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Paul S. Auerbach, MD, MS, FACEP, FAAEM, MFAWM

Former Academic Partner, Envision's Emergency Medicine Simulations
Former Redlich Family Professor, Department of Emergency Medicine at Stanford University School of Medicine

Meet Dr. Paul S. Auerbach

To bring the field of Wilderness Medicine to life for students, the late Dr. Paul Auerbach utilized his extensive clinical and medical education expertise to guide the creation and development of Envision's Emergency Medicine Simulation: When Care Is Hours Away.

Paul S. Auerbach MD, MS, FACEP, FAAEM, MFAWM was the Redlich Family Professor in the Department of Emergency Medicine at Stanford University School of Medicine until his passing in 2021 from brain cancer. Previously, Dr. Auerbach was Chief of the Divisions of Emergency Medicine at Vanderbilt University and Stanford University. He was the world’s leading authority on wilderness medicine and one of the world’s leading authorities on emergency medicine. A graduate of Duke University and Duke University School of Medicine, as well as the Stanford Graduate School of Business, Dr. Auerbach was editor of the definitive medical textbook Wilderness Medicine, and author of the books Medicine for the Outdoors, Field Guide to Wilderness Medicine, Diving the Rainbow Reefs, Management Lessons from the E.R., and Enviromedics: The Impact of Climate Change on Human Health.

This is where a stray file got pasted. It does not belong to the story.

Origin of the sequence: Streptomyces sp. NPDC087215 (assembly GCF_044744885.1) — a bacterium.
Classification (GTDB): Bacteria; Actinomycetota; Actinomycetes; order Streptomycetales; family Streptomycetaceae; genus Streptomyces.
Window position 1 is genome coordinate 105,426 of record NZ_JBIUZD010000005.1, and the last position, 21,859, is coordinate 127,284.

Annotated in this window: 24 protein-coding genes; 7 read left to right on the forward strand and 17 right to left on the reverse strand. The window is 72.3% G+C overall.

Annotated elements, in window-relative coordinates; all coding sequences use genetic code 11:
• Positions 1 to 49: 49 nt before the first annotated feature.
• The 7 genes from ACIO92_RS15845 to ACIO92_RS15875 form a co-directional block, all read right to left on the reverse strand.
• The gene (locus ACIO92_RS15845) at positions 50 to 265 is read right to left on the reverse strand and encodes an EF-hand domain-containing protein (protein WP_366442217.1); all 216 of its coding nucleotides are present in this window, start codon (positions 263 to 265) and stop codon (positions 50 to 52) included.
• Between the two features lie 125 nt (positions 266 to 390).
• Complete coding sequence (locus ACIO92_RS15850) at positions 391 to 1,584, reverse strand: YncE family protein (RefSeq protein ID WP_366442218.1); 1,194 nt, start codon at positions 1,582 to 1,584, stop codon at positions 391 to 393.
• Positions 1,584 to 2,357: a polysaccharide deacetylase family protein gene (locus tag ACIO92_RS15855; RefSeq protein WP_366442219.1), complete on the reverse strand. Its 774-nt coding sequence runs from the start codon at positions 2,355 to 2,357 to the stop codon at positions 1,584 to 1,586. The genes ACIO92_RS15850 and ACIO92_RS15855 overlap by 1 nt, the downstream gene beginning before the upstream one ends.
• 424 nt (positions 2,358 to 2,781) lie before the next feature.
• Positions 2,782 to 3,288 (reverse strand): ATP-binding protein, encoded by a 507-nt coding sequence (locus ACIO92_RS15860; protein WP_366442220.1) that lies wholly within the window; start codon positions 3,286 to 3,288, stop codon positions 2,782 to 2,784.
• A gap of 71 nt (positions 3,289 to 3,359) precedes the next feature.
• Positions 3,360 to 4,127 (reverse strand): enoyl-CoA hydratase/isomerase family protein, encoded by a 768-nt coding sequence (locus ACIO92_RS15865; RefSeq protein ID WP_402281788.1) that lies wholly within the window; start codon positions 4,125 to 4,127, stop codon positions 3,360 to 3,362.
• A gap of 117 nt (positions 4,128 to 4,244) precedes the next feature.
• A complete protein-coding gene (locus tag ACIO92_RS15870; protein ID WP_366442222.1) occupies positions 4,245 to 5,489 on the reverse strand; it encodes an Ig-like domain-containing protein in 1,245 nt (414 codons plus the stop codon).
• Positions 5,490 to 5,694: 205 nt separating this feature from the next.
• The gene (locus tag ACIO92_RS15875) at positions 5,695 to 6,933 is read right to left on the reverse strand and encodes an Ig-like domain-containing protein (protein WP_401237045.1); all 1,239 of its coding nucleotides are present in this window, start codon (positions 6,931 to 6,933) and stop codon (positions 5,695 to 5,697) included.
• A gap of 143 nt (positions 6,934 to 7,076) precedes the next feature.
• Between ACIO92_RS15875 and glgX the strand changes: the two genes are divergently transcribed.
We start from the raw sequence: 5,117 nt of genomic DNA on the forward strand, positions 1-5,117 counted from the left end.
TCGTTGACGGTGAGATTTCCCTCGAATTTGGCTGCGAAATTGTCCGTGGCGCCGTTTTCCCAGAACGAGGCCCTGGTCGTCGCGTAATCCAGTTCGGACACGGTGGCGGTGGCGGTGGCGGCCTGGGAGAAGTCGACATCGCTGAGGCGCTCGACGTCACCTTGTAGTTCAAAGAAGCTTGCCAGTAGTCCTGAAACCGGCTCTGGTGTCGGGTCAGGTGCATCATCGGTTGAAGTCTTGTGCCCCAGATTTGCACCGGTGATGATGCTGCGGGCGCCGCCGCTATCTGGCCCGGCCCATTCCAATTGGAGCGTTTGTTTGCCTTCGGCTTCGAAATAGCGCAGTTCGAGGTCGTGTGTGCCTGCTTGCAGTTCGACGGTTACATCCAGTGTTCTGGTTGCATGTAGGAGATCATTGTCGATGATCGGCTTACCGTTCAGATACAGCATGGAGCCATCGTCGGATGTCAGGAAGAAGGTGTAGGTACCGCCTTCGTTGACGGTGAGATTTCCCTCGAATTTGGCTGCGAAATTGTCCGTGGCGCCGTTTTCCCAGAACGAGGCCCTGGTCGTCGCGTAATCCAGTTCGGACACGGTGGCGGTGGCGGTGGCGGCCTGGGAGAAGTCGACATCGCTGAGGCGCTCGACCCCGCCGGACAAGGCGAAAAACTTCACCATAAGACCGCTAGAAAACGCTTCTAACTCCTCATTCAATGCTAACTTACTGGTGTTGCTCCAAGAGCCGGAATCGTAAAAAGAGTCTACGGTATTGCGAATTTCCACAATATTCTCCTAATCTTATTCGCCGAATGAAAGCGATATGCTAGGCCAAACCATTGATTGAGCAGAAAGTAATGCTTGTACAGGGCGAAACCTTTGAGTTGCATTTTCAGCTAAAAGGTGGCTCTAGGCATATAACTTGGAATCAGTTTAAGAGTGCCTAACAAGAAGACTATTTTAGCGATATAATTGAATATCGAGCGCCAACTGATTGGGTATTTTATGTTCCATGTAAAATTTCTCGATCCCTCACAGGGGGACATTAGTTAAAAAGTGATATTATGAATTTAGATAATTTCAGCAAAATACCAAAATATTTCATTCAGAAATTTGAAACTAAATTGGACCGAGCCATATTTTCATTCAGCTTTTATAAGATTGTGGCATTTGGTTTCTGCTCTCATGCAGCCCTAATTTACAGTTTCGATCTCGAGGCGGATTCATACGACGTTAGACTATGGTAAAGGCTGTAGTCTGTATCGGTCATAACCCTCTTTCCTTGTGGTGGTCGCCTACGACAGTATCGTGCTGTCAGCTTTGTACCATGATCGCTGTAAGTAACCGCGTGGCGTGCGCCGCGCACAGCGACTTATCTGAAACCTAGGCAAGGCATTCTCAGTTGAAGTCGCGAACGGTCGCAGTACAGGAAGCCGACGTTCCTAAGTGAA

Dr. Auerbach was also a founder and past President of the Wilderness Medical Society, and editor emeritus of the journal Wilderness and Environmental Medicine. He served as national medical consultant on hazardous marine animals to the Divers Alert Network (DAN), member of the National Medical Committee for the National Ski Patrol System, and elected member of the Council on Foreign Relations.

He was honored by the American College of Emergency Physicians, California Emergency Medical Services Authority, Divers Alert Network, Wilderness Medical Society, and Academy of Underwater Arts and Sciences. His international medical activities included volunteer physician at the Hospitalito Atitlan in Santiago, Guatemala, instructor and examiner for the Nepal Ambulance Service, and emergency responder to the earthquakes in Haiti (2010) and Nepal (2015). He was enormously grateful for opportunities to be with his family, friends, and colleagues, who understand the importance of “giving back” and trying to make the world a better place.